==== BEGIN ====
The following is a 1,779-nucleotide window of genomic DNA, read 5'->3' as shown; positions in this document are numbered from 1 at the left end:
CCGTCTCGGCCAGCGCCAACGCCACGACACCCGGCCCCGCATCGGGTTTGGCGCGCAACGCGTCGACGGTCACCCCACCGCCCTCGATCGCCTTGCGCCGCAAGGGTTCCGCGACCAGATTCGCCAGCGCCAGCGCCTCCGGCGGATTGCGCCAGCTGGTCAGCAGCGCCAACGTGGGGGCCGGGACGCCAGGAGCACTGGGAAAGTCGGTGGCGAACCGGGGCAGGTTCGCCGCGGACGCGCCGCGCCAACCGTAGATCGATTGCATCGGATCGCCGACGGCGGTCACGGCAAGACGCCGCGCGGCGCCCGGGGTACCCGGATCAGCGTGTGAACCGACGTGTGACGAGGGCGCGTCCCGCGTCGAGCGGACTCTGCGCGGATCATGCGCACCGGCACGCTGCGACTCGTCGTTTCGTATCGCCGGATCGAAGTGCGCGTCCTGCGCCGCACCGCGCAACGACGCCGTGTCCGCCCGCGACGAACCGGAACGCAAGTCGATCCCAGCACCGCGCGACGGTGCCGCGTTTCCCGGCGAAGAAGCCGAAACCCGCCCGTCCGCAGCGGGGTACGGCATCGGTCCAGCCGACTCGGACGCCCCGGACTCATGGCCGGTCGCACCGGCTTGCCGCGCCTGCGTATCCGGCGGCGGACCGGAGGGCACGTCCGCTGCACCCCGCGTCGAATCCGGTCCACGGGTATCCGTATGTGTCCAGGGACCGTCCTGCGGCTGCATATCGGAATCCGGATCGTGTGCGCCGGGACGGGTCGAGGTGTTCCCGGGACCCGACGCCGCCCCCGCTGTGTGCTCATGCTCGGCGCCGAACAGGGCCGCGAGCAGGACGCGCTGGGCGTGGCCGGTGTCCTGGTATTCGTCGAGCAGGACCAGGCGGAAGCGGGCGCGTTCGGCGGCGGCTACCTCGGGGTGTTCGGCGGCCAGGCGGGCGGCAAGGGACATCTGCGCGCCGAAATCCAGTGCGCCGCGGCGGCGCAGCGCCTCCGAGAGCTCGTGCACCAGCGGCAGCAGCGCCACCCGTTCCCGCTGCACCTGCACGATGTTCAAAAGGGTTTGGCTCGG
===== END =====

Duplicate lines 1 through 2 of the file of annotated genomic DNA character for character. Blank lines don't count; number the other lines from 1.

The following is a 1,779-nucleotide window of genomic DNA, read 5'->3' as shown; positions in this document are numbered from 1 at the left end:
CCGTCTCGGCCAGCGCCAACGCCACGACACCCGGCCCCGCATCGGGTTTGGCGCGCAACGCGTCGACGGTCACCCCACCGCCCTCGATCGCCTTGCGCCGCAAGGGTTCCGCGACCAGATTCGCCAGCGCCAGCGCCTCCGGCGGATTGCGCCAGCTGGTCAGCAGCGCCAACGTGGGGGCCGGGACGCCAGGAGCACTGGGAAAGTCGGTGGCGAACCGGGGCAGGTTCGCCGCGGACGCGCCGCGCCAACCGTAGATCGATTGCATCGGATCGCCGACGGCGGTCACGGCAAGACGCCGCGCGGCGCCCGGGGTACCCGGATCAGCGTGTGAACCGACGTGTGACGAGGGCGCGTCCCGCGTCGAGCGGACTCTGCGCGGATCATGCGCACCGGCACGCTGCGACTCGTCGTTTCGTATCGCCGGATCGAAGTGCGCGTCCTGCGCCGCACCGCGCAACGACGCCGTGTCCGCCCGCGACGAACCGGAACGCAAGTCGATCCCAGCACCGCGCGACGGTGCCGCGTTTCCCGGCGAAGAAGCCGAAACCCGCCCGTCCGCAGCGGGGTACGGCATCGGTCCAGCCGACTCGGACGCCCCGGACTCATGGCCGGTCGCACCGGCTTGCCGCGCCTGCGTATCCGGCGGCGGACCGGAGGGCACGTCCGCTGCACCCCGCGTCGAATCCGGTCCACGGGTATCCGTATGTGTCCAGGGACCGTCCTGCGGCTGCATATCGGAATCCGGATCGTGTGCGCCGGGACGGGTCGAGGTGTTCCCGGGACCCGACGCCGCCCCCGCTGTGTGCTCATGCTCGGCGCCGAACAGGGCCGCGAGCAGGACGCGCTGGGCGTGGCCGGTGTCCTGGTATTCGTCGAGCAGGACCAGGCGGAAGCGGGCGCGTTCGGCGGCGGCTACCTCGGGGTGTTCGGCGGCCAGGCGGGCGGCAAGGGACATCTGCGCGCCGAAATCCAGTGCGCCGCGGCGGCGCAGCGCCTCCGAGAGCTCGTGCACCAGCGGCAGCAGCGCCACCCGTTCCCGCTGCACCTGCACGATGTTCAAAAGGGTTTGGCTCGG